We're back again for another quick rambling session! Today, we wanted to make a quick plug for a book we've recently added to the collection, a book called Identity Designed by David Airey. You may already know him from his website "Logo Design Love" and his other books (which also happen to be in our collection) - but this is his latest book where he looks at how branding and design studios all over the world go about the logo identity design process.
We're certainly not pro book reviewers, so we thought we'd keep this short and sweet instead and give you three reasons why this is worthy to sit on your desk (after being read, obviously):
1. In depth case studies
This book is built on a number of case studies for design projects of various sizes and industries. Each agency shares some information about each of these topics:
Background of the project The deliverables involved in the project Pricing Legalities of identity projects The brief, and the process involved with the project Finding ideas Presenting the ideas Developing guidelines Studio marketing & finding clients
Some agencies choose to go into more detail with some areas of project management or client relationships, but each section is incredibly helpful if you're thinking about your own process within your studio, or if you're just a little more interested about how agencies approach the same type of project.
Included in each section is some fantastic photos of the agencies work in progress, as well as some screenshots of branding guidelines once the project was finished.
Of course, you can see all of the work featured in the book online, but very rarely will you see this amount of detail about all areas of a project on an agencies website because of the legalities of each project. So if you want to go a bit deeper than the surface level design, this is one very good reason to pick up this book!
2. Suitable for studio owners, students and seasoned pros alike!
Another thing we really love about this book is the fact that it's applicable to all people involved with identity design and branding, no matter what stage you're at.
As an example, if you're a studio owner, you may know very much about branding and identity systems, and you will probably know about the contracts and project management involved with this type of project too, but you may want to streamline your practice or perhaps seek further guidance on trademarking? This book will give you some further thought about different approaches you could take with that. Alongside that, it's a welcome addition to the studio bookshelf for your team, just to have a flick through when looking for inspiration or if you're dealing with an unknown situation with a client.
It's the same with those already comfortable working in these agencies, the seasoned pros.
They've probably been there and done it all before, but our advice would be to collect as many books and inspiration pieces for your personal library as you can anyway, as you never know where inspiration could spark from, and you can always pass them on later down the line!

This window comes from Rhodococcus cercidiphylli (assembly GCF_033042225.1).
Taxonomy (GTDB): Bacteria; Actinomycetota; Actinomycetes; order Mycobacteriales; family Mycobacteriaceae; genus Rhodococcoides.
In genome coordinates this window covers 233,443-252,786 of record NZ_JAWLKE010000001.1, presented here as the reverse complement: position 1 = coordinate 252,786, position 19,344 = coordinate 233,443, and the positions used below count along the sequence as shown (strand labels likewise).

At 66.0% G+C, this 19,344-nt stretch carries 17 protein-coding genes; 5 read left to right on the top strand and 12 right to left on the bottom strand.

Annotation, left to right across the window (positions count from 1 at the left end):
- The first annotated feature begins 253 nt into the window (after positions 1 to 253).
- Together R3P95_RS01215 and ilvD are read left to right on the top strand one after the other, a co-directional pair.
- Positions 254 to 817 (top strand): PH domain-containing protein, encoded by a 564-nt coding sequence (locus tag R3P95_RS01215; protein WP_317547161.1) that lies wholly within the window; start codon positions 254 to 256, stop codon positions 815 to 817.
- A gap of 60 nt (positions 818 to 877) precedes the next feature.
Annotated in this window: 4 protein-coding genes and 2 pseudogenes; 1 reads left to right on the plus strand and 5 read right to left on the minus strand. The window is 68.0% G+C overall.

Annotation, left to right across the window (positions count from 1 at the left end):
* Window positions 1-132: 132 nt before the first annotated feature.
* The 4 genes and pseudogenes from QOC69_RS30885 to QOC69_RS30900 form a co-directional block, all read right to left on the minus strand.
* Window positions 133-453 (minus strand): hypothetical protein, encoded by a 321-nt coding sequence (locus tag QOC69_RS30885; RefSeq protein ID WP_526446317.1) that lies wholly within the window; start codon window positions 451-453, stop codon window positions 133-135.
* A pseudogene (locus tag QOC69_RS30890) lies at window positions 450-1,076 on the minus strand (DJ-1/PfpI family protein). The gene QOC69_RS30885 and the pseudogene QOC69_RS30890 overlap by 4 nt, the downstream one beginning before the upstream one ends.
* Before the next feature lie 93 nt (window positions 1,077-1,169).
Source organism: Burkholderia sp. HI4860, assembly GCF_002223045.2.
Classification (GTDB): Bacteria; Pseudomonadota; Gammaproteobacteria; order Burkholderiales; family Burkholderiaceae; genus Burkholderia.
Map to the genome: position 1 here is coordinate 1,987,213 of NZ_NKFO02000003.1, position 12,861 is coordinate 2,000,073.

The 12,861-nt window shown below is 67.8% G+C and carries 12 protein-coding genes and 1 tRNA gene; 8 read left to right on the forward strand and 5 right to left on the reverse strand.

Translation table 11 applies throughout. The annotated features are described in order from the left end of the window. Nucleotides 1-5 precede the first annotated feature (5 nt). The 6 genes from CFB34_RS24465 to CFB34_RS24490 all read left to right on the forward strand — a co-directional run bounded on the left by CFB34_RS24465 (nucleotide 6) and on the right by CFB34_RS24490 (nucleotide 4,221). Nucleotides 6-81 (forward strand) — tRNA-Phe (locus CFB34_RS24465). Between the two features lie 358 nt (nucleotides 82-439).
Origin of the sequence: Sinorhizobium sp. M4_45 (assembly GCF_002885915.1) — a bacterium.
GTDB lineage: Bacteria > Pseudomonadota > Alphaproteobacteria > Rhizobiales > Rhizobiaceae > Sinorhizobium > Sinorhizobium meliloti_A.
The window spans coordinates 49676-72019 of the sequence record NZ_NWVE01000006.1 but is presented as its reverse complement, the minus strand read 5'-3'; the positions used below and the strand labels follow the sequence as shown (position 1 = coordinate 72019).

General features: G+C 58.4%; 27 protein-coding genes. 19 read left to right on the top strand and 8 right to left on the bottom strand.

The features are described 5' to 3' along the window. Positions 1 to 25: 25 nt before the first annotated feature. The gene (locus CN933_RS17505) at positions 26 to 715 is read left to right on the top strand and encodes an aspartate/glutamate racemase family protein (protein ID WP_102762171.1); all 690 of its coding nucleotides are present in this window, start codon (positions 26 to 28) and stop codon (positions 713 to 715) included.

On the flip side, if you're a student or someone who's goal is to develop identity systems and get a job at an agency, this will give you an insight into how that process looks internally, as well as giving you some inspiration and ideas about how you can get your name out there in the design space and start to build your portfolio while you're studying (there's a section about that each agency answers about how to market your work and win your first clients).
Alongside that, it's also an opportunity to start to study identity systems and really look at how a design studio solved the particular challenge that their client came to them with. The more you go down the route of understanding how different agencies approach different challenges, the more you can try out different approaches to the challenges you help clients solve!
Our advice would be to collect as many books and inspiration pieces for your personal library as you can, as you never know where inspiration could spark from
3. It's a brilliantly designed piece in itself!
You would expect a well known designer to be able to design a brilliant book, and this one certainly proves that. As well as being a fantastic resource for the information inside though, the book in itself is beautifully designed. It's easy to read just like any normal book, but it's also just as valuable having a flick through to look at photos on each case study.
We're surprised at how many books about design aren't actually designed very nicely at all (sometimes that could be the publishers fault though, granted) - but this book stays well clear of that and looks to be as visually compelling as it is with the information it gives.
So that's our recommended resource of the month! We might start doing these more regularly, whether that be books we like, software plugins we use or a physical product. We see huge value in constantly learning and growing and so we want to make that process a little easier and give you some resources we've gained value from!
Enjoy the sun!
The BRIX Team